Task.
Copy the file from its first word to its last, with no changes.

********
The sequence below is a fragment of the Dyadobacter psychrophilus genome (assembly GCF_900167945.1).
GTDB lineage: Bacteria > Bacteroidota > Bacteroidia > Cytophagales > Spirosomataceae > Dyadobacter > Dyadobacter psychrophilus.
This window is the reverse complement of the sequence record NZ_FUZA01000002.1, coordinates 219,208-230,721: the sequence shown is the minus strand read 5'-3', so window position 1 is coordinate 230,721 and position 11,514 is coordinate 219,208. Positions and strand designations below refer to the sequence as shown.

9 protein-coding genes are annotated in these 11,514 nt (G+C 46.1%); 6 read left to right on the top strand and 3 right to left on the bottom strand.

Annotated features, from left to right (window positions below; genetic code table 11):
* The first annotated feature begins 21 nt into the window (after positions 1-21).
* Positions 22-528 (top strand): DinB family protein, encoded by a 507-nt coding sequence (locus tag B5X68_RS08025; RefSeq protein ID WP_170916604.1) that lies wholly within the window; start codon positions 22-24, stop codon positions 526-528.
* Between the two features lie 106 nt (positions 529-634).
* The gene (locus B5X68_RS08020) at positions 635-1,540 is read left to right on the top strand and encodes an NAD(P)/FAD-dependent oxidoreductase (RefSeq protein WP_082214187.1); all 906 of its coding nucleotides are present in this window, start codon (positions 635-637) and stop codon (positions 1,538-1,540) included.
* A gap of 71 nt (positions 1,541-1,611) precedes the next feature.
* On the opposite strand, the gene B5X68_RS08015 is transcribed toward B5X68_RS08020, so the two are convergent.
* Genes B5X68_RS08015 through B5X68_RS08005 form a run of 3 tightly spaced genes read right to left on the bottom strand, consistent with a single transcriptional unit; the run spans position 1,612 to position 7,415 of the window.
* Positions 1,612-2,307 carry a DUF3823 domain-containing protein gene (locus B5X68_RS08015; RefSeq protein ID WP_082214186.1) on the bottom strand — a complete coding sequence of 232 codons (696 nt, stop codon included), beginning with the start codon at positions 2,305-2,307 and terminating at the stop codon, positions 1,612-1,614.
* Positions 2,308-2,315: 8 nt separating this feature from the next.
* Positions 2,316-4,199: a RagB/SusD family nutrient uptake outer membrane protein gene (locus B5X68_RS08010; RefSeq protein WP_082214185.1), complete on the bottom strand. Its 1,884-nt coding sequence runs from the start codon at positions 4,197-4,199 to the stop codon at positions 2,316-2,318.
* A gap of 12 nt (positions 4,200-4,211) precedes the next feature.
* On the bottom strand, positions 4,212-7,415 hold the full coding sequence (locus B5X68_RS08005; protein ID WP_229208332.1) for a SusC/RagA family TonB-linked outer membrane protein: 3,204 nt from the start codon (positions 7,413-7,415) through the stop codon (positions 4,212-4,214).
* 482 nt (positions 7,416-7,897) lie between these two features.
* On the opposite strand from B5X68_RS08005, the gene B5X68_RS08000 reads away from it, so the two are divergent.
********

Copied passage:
The sequence below is a fragment of the Dyadobacter psychrophilus genome (assembly GCF_900167945.1).
GTDB lineage: Bacteria > Bacteroidota > Bacteroidia > Cytophagales > Spirosomataceae > Dyadobacter > Dyadobacter psychrophilus.
This window is the reverse complement of the sequence record NZ_FUZA01000002.1, coordinates 219,208-230,721: the sequence shown is the minus strand read 5'-3', so window position 1 is coordinate 230,721 and position 11,514 is coordinate 219,208. Positions and strand designations below refer to the sequence as shown.

9 protein-coding genes are annotated in these 11,514 nt (G+C 46.1%); 6 read left to right on the top strand and 3 right to left on the bottom strand.

Annotated features, from left to right (window positions below; genetic code table 11):
* The first annotated feature begins 21 nt into the window (after positions 1-21).
* Positions 22-528 (top strand): DinB family protein, encoded by a 507-nt coding sequence (locus tag B5X68_RS08025; RefSeq protein ID WP_170916604.1) that lies wholly within the window; start codon positions 22-24, stop codon positions 526-528.
* Between the two features lie 106 nt (positions 529-634).
* The gene (locus B5X68_RS08020) at positions 635-1,540 is read left to right on the top strand and encodes an NAD(P)/FAD-dependent oxidoreductase (RefSeq protein WP_082214187.1); all 906 of its coding nucleotides are present in this window, start codon (positions 635-637) and stop codon (positions 1,538-1,540) included.
* A gap of 71 nt (positions 1,541-1,611) precedes the next feature.
* On the opposite strand, the gene B5X68_RS08015 is transcribed toward B5X68_RS08020, so the two are convergent.
* Genes B5X68_RS08015 through B5X68_RS08005 form a run of 3 tightly spaced genes read right to left on the bottom strand, consistent with a single transcriptional unit; the run spans position 1,612 to position 7,415 of the window.
* Positions 1,612-2,307 carry a DUF3823 domain-containing protein gene (locus B5X68_RS08015; RefSeq protein ID WP_082214186.1) on the bottom strand — a complete coding sequence of 232 codons (696 nt, stop codon included), beginning with the start codon at positions 2,305-2,307 and terminating at the stop codon, positions 1,612-1,614.
* Positions 2,308-2,315: 8 nt separating this feature from the next.
* Positions 2,316-4,199: a RagB/SusD family nutrient uptake outer membrane protein gene (locus B5X68_RS08010; RefSeq protein WP_082214185.1), complete on the bottom strand. Its 1,884-nt coding sequence runs from the start codon at positions 4,197-4,199 to the stop codon at positions 2,316-2,318.
* A gap of 12 nt (positions 4,200-4,211) precedes the next feature.
* On the bottom strand, positions 4,212-7,415 hold the full coding sequence (locus B5X68_RS08005; protein ID WP_229208332.1) for a SusC/RagA family TonB-linked outer membrane protein: 3,204 nt from the start codon (positions 7,413-7,415) through the stop codon (positions 4,212-4,214).
* 482 nt (positions 7,416-7,897) lie between these two features.
* On the opposite strand from B5X68_RS08005, the gene B5X68_RS08000 reads away from it, so the two are divergent.